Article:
I watched and I waited, but I didn't see many beautiful games. Soccer's reputation deserves to suffer from last month's spectacle, just as I fear a majority of South Africans will suffer.
For South Africa, the euphoria will quickly evaporate to be replaced by harsh realities. A government that can't supply electricity and sanitation to its citizens will now seriously consider an Olympic bid. After all, you have to do something with those gorgeous new stadiums FIFA forced South Africa to build, though for a fraction of the cost existing ones could have been refurbished. Imagine what $5-billion could have done for South Africans who have been so bitterly betrayed by their venal, self-enriching ANC government, once proud freedom-fighters.
Maybe spending that money on its citizens could have avoided the anti-immigrant violence that's now widely predicted. Or maybe the many thousands of South Africans who believed they would benefit from the games will wait passively now for those Olympics. Maybe at the Olympics games 20 years from now they'll actually be able to sell their modest goods to visitors, as FIFA prevented them from doing at World Cup matches.
What an anti-climax. What a let-down. How mediocre and second-rate so much of it seemed.
Those who want a realistic assessment of the damage the games have done to South Africans can easily find it; I hope you do. Patrick Bond, a prolific local academic, set up World Cup Watch. Mark Gevisser, another South African author, wrote a demystifying article for the New York Times. It's not a big secret if you care to know the truth.
As for the actual games, if it hadn't been for the extraordinary hype - far more invasive than 100,000 vuvuzelas - the patriotic hysteria and the fantastic expectations, you could have snoozed through many of them, as I can testify. The problem with Spain's glorious display of ball-handling when it whupped Germany in the semi was that it reminded us what a beautiful game looked like. But then even Spain tightened up in its final with the thugs from Holland, leaving us with a game that for the most part epitomized much of the tournament - dreary and dirty.
I had worked myself up to a certain pitch of excitement reading the unavoidable torrent of advance stories about the brilliant stars to watch, the great teams who would perform unimaginable feats of beauty and skill and heart. I was primed and prepared to pay attention, really for the first time ever.
What an anti-climax. What a let-down. How mediocre and second-rate so much of it seemed. The big names mostly folded and failed to score. The big teams fell apart, in the case of France shamefully. The kicking and passing was too often sloppy and erratic. I was naturally pulling for an African team, any African team, which provided some thrilling moments, but really they're not yet contenders.
What were we left with? Up and down the field. Down and up the field. Back and forth. Forth and back. The rare goal. If you could stay awake long enough, the intermittent dangerous shot on goal. The occasional bravura save by the keeper. For entire afternoons, it sometimes seemed, the game was stalled in the middle of the field, nowhere near either goal or any excitement.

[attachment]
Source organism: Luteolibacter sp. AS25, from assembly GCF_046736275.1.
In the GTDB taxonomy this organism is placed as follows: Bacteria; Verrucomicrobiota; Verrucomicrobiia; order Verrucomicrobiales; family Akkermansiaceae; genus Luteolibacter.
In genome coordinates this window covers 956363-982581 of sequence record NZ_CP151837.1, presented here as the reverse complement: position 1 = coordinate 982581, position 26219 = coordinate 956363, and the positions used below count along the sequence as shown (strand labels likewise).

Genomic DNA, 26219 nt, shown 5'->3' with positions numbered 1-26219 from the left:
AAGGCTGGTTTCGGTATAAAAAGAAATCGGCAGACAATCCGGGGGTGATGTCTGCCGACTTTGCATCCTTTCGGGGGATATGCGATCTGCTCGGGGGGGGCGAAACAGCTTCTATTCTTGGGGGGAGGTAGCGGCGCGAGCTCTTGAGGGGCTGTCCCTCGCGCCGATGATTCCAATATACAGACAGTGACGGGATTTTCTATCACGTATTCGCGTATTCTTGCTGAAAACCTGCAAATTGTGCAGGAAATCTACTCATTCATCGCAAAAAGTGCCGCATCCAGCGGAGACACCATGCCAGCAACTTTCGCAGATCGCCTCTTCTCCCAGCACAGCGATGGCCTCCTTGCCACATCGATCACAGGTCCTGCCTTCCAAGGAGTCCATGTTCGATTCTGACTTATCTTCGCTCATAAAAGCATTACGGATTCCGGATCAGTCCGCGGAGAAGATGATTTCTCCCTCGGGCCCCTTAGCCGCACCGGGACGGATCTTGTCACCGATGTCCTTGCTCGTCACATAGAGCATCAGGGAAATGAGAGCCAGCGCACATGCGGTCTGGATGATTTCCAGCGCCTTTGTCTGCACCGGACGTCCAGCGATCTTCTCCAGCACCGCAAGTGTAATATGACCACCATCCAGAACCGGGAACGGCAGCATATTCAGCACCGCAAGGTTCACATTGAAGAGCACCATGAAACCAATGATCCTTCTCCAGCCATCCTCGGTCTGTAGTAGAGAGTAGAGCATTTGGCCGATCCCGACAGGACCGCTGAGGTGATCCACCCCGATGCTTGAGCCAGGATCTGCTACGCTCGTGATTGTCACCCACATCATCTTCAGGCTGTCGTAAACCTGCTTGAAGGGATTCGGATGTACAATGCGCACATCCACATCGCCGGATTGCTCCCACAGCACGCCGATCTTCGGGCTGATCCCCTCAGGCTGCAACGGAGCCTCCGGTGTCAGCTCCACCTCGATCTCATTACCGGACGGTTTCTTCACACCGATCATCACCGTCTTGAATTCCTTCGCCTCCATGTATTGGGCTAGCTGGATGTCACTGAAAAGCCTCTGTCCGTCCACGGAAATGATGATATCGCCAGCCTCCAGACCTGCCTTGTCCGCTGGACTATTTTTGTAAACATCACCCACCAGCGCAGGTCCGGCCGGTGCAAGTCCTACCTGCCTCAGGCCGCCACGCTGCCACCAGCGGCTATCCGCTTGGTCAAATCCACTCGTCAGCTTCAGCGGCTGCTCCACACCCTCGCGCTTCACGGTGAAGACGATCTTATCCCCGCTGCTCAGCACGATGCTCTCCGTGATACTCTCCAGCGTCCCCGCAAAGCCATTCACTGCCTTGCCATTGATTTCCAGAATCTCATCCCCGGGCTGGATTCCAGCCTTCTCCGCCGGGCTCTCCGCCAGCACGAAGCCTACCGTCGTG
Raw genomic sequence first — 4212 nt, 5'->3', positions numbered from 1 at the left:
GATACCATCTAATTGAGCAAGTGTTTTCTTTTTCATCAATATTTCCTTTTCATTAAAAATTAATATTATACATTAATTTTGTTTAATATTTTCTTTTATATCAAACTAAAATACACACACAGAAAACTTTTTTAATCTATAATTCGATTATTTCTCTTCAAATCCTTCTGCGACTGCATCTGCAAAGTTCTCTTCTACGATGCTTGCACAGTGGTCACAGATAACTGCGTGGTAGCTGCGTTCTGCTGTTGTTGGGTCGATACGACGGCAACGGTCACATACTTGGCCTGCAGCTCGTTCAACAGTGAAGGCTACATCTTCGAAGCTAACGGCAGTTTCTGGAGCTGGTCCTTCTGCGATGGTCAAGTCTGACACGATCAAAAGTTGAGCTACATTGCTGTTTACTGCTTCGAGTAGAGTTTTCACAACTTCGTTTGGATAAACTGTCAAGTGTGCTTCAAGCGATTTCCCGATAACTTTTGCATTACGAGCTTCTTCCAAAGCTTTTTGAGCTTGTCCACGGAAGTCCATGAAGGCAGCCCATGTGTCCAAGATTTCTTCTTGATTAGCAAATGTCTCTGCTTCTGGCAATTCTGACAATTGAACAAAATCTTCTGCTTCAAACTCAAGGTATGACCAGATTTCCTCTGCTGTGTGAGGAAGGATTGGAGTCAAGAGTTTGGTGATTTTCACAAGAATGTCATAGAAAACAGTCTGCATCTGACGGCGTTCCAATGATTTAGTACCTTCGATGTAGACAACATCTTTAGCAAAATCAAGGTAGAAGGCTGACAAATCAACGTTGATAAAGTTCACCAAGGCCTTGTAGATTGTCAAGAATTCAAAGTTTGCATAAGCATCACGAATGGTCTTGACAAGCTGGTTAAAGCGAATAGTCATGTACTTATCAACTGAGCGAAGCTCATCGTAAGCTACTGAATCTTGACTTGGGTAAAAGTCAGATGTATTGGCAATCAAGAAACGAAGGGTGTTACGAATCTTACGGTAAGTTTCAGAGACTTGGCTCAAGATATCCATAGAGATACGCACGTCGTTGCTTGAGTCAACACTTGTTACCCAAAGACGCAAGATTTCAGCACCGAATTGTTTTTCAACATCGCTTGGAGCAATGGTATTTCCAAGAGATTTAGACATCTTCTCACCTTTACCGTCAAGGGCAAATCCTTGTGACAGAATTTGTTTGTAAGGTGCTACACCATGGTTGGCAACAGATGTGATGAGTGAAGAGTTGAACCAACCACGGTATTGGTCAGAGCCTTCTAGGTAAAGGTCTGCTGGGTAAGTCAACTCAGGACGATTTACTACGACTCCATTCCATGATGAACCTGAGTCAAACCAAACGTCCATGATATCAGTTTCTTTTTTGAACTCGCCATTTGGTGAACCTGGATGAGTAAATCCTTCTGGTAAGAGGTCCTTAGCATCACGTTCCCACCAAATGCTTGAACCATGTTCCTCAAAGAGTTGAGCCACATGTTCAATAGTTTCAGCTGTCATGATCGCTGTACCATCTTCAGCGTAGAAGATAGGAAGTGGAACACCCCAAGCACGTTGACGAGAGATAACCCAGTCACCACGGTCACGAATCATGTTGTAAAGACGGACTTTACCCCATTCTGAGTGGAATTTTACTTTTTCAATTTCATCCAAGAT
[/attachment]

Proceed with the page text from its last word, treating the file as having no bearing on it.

Many of these players make more money than entire African countries. Yet everyone recognizes the shameless antics of even the best and richest of them, theatrically faking crippling injuries until they resume play without even a limp. Everyone agrees that FIFA's luddite-like refusal to use instant replays is responsible for gross injustices. These, I learned, are long-standing grievances of soccer lovers that somehow don't dampen their ardour for the game.
But I hadn't realized how much sheer luck was involved in soccer. All those corner kicks, all those booming keeper kicks to the other end of the field, are nothing more than soccer's equivalent of football's Hail Mary plays. You kick the ball into a huge gaggle of players and pray that one of your own team gets to it first. Often as not they don't. Where's the skill?
For South Africa, the euphoria will quickly evaporate to be replaced by harsh realities. A government that can't supply electricity and sanitation to its citizens will now seriously consider an Olympic bid.
Nor did I recognize how much fouling there was on every play and how completely arbitrary the referee's calls were. Of course this is only too true of pro hockey, football and basketball too. If refs were to call out every infraction, all these sports would grind to a halt. In every World Cup game I saw there was constant contact - pushing, grabbing, clutching, kicking, clobbering, kneeing - the vast majority of it neither carded nor noted by the announcers. I guess everyone involved knows the unwritten rules at play. In the beautiful game, some fouls are fair.
And I hadn't realized how much sheer lousy sportsmanship goes on and how the fans relish it. The Dutch team - the Broad Street Bullies of our generation - is cheered by their countrymen like conquering heroes after one of the dirtiest finals in World Cup history. The German goalie knows England's Frank Lampard really scored but rejoices in his team's victory as if they won it fair and square. And all of Uruguay embraces Luis Suarez's outrageous goal-line handball, flagrant cheating that he himself credits to God. There is no shame in the beautiful game.
Me, I'm back to good old-fashioned North American sports. When your granddaughter is named Peyton, your choice is ready-made. Bring on the NFL. Sure it's violent, primitive, misogynistic, militaristic, chauvinistic. But at least it wears its true nature on its sleeve. Hail Mary!
Gerald Caplan is a former New Democratic Party national campaign director and is author of The Betrayal of Africa